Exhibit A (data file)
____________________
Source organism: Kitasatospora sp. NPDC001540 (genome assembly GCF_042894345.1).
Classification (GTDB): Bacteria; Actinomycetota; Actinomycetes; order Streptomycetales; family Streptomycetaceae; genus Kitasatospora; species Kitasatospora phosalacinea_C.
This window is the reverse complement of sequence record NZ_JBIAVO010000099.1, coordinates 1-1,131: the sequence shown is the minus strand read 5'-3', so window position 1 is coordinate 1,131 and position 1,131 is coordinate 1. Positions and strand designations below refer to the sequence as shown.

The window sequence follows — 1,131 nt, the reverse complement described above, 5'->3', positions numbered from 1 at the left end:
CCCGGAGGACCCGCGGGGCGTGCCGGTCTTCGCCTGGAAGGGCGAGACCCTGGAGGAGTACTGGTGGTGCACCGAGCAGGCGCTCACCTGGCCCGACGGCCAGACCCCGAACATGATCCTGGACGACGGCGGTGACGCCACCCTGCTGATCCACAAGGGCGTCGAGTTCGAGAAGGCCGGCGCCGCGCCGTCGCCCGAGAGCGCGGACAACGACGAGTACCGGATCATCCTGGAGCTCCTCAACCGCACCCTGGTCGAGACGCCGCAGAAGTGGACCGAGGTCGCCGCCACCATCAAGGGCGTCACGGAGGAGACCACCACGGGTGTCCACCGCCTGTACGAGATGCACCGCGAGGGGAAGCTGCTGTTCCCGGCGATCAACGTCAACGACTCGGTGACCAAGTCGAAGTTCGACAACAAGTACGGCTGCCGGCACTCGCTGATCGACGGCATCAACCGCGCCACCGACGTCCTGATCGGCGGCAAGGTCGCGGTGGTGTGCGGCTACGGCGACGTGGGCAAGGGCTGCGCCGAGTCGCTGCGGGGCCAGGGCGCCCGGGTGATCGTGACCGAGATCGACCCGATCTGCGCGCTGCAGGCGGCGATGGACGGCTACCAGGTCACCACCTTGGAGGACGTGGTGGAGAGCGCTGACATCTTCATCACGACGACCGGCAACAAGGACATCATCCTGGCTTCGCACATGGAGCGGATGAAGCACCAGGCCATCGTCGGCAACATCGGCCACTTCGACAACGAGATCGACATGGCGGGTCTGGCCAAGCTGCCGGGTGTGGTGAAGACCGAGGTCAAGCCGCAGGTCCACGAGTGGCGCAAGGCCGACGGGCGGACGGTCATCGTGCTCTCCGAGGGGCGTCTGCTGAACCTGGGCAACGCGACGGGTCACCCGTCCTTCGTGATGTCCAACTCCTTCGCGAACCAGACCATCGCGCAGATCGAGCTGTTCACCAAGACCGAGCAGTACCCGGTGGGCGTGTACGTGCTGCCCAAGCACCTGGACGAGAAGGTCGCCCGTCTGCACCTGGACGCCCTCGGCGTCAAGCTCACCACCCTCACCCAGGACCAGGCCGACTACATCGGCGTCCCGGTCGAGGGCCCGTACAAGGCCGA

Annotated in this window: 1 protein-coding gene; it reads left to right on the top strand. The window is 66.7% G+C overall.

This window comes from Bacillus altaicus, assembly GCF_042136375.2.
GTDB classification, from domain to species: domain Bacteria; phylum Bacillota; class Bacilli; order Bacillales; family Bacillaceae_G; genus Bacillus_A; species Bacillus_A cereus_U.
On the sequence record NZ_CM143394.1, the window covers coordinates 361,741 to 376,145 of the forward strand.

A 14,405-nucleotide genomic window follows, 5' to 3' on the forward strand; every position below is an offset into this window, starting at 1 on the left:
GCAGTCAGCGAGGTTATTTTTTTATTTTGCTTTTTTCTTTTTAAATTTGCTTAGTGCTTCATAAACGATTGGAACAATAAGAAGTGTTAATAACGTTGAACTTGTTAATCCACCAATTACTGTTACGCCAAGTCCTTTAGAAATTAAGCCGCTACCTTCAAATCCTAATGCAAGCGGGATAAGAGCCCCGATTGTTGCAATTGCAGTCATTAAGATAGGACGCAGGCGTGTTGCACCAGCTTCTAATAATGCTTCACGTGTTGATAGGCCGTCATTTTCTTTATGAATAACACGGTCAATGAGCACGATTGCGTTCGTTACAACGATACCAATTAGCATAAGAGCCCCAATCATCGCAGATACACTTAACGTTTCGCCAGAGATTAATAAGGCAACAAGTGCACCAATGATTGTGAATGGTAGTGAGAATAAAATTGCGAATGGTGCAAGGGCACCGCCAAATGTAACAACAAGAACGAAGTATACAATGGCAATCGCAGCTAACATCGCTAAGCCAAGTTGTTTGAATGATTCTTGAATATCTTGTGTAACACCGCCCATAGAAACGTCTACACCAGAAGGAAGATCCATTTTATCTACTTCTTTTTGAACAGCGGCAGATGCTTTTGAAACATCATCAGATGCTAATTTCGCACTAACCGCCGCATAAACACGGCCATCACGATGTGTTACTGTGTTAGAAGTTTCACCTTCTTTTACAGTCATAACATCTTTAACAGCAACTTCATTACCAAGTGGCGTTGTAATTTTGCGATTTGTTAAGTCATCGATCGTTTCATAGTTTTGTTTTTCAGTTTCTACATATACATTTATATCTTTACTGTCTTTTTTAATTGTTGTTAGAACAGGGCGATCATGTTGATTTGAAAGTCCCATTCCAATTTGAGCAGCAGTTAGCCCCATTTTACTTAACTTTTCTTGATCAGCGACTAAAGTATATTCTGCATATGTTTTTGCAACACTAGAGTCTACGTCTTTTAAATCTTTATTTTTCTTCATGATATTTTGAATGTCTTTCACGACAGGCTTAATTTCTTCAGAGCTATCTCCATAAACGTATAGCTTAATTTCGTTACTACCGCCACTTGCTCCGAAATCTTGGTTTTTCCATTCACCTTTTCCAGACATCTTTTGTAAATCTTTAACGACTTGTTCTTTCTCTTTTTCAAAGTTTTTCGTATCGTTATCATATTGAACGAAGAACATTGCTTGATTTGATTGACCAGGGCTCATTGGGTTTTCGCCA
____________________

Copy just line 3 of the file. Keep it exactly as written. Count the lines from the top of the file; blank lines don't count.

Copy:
This window is the reverse complement of sequence record NZ_JBIAVO010000099.1, coordinates 1-1,131: the sequence shown is the minus strand read 5'-3', so window position 1 is coordinate 1,131 and position 1,131 is coordinate 1. Positions and strand designations below refer to the sequence as shown.